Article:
A great list. I agree with 9 out of 10 books on this list. But Machiavelli’s THE PRINCE? For real? I can’t believe people still recommend this as behavior to emulate. No thanks.
I missed this back when it first appeared. Interesting ideas in here, most of which I agree with. I do think this one nugget is true, and also means so much more than the simple statement initially implies:
Way more people are reading ebooks on phones, while dedicated e-reader usage is falling.
I love this – Chabon, Rowling, and science books all on the same shelf.
So, I reorganised my bookshelves!
All the colors! Beautiful.
A picture of the library of the college in Cambridge I will hopefully be attending come September!
I’m a sucker for a good library photo. Awesome!
Books I read in 2014, as captured on Goodreads.
Seeing only 8 books makes me both sad and happy. It’s miles better than 2013, but it’s not yet where I want to be. It’s a start, though.
I am proud that for 2014 I managed to pull myself away from being solely focused on my professional career and spent more time doing the things that make life meaningful for me. I hope to continue this trend even more so in 2015.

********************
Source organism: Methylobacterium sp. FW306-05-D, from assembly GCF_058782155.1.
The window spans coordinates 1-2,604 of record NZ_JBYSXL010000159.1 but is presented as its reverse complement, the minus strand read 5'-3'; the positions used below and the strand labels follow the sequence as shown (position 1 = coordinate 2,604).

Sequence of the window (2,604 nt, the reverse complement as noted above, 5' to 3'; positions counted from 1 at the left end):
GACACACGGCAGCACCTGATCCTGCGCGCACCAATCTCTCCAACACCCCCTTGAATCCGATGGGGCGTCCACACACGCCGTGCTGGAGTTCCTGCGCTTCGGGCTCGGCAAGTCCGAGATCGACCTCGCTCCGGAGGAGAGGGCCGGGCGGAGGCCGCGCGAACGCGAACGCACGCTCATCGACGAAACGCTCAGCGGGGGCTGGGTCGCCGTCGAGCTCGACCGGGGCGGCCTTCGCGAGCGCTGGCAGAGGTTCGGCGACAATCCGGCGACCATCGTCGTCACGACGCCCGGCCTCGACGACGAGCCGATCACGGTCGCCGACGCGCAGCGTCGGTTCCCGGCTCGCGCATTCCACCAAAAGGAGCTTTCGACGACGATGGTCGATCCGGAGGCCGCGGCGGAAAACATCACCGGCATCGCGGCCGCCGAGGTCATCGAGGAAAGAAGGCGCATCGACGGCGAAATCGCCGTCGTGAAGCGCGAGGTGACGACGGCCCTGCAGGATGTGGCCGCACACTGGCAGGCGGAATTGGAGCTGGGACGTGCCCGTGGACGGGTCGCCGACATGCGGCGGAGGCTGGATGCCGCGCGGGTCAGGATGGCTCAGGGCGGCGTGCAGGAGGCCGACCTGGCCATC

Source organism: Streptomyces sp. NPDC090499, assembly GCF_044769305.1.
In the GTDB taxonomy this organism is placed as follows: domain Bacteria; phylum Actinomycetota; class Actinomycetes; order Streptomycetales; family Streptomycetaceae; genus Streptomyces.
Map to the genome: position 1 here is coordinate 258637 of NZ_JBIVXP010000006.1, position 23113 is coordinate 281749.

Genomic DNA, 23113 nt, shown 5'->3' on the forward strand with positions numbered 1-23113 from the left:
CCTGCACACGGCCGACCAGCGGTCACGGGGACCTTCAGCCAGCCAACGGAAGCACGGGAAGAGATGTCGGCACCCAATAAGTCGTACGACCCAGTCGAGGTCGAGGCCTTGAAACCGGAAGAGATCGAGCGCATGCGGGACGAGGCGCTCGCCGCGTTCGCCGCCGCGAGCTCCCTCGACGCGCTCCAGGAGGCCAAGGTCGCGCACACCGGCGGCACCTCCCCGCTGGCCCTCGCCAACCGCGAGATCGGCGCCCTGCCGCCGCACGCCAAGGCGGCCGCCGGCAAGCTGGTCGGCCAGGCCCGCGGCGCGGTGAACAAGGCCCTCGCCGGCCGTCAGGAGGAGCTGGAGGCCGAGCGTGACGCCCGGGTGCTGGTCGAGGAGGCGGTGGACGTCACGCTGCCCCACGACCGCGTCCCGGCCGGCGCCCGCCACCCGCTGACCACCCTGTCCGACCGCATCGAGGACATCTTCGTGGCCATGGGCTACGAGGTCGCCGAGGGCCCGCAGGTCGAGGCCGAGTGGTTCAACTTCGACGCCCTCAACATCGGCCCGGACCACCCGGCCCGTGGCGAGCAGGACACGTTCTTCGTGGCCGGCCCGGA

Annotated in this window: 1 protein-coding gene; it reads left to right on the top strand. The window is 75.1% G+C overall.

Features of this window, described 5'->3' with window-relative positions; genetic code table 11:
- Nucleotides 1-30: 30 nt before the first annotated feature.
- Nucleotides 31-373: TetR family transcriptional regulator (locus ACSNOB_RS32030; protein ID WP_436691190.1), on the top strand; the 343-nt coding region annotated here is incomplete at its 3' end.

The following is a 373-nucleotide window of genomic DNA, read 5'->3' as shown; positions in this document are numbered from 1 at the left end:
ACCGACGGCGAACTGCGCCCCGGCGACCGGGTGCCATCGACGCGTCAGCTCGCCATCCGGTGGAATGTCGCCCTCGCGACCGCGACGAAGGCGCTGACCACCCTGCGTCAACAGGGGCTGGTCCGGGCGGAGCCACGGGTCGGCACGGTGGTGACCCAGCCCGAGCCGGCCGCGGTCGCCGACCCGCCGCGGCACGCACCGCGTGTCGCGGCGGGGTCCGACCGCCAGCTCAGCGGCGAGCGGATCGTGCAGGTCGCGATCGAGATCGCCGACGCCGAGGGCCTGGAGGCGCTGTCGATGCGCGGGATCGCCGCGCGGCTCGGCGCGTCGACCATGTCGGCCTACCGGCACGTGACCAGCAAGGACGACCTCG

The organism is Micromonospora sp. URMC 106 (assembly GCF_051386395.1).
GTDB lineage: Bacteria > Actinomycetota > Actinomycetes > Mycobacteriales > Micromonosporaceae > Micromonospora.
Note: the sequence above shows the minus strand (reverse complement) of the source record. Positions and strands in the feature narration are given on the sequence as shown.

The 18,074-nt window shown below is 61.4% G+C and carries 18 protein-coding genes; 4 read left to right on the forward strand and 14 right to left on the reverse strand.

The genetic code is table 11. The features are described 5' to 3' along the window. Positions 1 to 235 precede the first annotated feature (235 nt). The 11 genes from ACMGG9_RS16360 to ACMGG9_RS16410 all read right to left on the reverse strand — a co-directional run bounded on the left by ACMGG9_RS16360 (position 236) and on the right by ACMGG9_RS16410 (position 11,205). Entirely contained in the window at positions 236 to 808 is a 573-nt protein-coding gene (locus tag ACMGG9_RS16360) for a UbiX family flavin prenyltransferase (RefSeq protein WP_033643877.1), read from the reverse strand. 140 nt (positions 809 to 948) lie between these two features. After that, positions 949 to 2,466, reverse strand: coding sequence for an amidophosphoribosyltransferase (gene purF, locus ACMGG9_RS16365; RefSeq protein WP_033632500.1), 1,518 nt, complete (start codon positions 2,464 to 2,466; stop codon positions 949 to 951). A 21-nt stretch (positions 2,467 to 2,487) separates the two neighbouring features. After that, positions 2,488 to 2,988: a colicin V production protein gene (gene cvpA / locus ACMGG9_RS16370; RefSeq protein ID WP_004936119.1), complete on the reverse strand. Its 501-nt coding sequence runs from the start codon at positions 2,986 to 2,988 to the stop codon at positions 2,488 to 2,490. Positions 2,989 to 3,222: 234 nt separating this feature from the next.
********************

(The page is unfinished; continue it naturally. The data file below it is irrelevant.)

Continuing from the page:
FWIW, I know I had a couple more books than this in 2014. I averaged about a book a month this year, but I missed some in Goodreads, and I can’t now recall what they were.
Following Amazon’s purchase of the digital-comics marketplace, Comixology updates its Comics apps to prevent Apple and Google from taking a cut. The move makes it harder to buy comics through the app.
I’m sad for Comixology and comics on this news. People adapt and move on, as I’m sure most loyal customers will in this case. I worry about new customers, though, and what this means for the growth of comics.
One of the worst features about the Kindle app on iOS is that you can’t purchase books within the app. Kindle has the luxury of already having the brand names built for “Kindle” and “Amazon,” and acquisition already happens from web to app for Amazon. The same pattern doesn’t exist for Comixology, which has always been app first. Also, I have no idea how a new user downloading the Comics app on iOS would work out where to buy books from. There is literally no indication where to go.
Computer scientists have developed an algorithm which can predict with 84 per cent accuracy whether a book will be a commercial success.